Monday, May 31, 2010

For Those Who Hate to Meditate

Just finished a video (7 min) on two meditation options for those who hate to meditate: shell fava beans or nadi shodhana. The sounds is not great on this video - not sure why.

In the video, I mention 4 proven outcomes of the practice nadhi shodhana:
  1. Lowers your pulse
  2. Lowers your blood pressure
  3. Increases deep breathing (peak expiratory flow)
  4. Improves problem solving
These were proven in a randomized, controlled trial - the gold standard of highest quality evidence.

Also thought I'd post the protocol used in the 2005 study I cited to teach nadi shodhana. Here it is:
  1. Open the right hand and bend index and middle fingers against the palm. The thumb was used for closing the right nostril while the fourth and fifth fingers were used for the left nostril.
  2. Place the right thumb against the ala at the end of the nostril to close it and similarly press the fourth and fifth fingertips against the left nostril.
  3. Start the exercise in the ‘Sukhasana posture’ (SG note: simple seated pose, such as cross-legged or half-lotus), with relaxed attitude and concentration as below.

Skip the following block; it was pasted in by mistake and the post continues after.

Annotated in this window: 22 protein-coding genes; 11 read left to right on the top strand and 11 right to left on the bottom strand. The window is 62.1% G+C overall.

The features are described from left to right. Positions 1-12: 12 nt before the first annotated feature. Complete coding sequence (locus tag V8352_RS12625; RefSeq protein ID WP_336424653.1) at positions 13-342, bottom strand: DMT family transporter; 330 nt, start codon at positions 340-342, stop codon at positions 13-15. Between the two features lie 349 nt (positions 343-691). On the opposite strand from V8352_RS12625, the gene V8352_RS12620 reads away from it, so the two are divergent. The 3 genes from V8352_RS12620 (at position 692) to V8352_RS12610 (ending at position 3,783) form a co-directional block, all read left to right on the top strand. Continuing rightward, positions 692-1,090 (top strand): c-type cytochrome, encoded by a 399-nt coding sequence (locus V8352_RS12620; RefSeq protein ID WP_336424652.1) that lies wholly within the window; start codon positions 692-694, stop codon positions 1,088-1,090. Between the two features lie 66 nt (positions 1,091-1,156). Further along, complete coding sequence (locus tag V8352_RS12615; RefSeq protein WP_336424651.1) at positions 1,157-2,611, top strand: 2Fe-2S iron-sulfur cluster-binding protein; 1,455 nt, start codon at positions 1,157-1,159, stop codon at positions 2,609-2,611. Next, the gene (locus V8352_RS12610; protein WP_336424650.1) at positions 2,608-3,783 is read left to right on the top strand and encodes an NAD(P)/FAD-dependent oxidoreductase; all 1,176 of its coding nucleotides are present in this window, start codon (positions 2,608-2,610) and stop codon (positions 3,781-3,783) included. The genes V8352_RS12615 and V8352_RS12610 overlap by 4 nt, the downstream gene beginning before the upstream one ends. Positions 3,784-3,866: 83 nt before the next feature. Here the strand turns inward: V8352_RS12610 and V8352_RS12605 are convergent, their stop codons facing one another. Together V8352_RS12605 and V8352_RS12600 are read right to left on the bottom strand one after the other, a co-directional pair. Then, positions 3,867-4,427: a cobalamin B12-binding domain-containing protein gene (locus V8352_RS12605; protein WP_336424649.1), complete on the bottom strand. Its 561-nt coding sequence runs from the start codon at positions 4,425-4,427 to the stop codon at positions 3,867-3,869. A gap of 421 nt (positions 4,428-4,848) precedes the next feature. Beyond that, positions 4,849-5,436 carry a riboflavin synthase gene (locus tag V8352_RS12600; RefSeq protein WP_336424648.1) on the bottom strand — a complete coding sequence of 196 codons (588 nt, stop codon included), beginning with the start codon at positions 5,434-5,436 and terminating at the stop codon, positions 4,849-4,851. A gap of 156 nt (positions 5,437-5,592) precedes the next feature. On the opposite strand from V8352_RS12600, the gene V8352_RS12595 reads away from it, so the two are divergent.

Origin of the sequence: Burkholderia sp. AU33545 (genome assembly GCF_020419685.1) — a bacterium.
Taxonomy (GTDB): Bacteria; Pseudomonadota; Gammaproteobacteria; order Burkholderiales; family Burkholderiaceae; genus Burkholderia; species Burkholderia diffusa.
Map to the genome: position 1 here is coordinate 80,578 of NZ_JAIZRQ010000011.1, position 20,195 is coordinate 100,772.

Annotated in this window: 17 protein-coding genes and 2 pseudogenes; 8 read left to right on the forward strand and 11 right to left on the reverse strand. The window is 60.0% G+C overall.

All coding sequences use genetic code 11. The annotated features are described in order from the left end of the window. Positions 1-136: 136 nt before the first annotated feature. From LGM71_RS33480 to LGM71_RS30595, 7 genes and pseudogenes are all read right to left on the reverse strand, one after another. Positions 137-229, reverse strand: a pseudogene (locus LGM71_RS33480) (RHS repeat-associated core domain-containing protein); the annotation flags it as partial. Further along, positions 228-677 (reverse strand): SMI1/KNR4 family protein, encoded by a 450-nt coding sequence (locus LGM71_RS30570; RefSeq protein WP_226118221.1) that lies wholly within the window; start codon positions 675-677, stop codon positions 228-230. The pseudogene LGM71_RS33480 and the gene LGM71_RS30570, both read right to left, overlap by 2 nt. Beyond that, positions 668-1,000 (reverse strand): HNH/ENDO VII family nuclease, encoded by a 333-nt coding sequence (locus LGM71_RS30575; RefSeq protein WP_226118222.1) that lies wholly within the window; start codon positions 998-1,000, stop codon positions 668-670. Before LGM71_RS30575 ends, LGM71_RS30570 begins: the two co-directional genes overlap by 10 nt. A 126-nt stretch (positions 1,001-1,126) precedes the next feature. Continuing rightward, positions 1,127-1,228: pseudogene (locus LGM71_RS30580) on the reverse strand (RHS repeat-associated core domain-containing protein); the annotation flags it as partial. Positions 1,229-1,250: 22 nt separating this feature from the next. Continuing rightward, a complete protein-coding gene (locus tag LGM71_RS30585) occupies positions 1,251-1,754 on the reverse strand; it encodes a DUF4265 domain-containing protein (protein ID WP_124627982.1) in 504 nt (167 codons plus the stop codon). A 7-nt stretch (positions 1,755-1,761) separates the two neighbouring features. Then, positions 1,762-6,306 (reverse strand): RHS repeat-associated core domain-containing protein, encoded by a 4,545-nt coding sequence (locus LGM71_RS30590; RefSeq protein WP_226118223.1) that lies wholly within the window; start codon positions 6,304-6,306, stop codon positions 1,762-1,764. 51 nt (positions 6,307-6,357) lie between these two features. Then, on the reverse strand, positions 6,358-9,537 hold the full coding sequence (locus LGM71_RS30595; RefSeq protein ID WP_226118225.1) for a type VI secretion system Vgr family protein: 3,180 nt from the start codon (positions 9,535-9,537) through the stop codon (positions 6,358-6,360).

• Exhale slowly and deeply without closing the nostrils but being ready to do so.
  • Inhale slowly and quietly through the left nostril while closing the right.
  • At the end of the inhalation, close both nostrils and hold the breath for a while (not more than 1-2 seconds).
  • Keep the left nostril closed and exhale through the right as quietly as possible.
  • After exhaling completely, inhale slowly and quietly through the right nostril.
  • Close both nostril and wait for a while, then open the left nostril and exhale slowly and silently.
  • Inhale through the same nostril and continue.
  • Perform for 20 minutes.

No comments:

Gottfried Center for Integrative Medicine's Fan Box

Blog Archive

About Me

My photo
I'm an organic gynecologist, yoga teacher + writer. I earn a living partnering with women to get them vital and self-realized again. We're born that way, but often fall off the path. Let's take your lousy mood and fatigue, and transform it into something sacred and useful.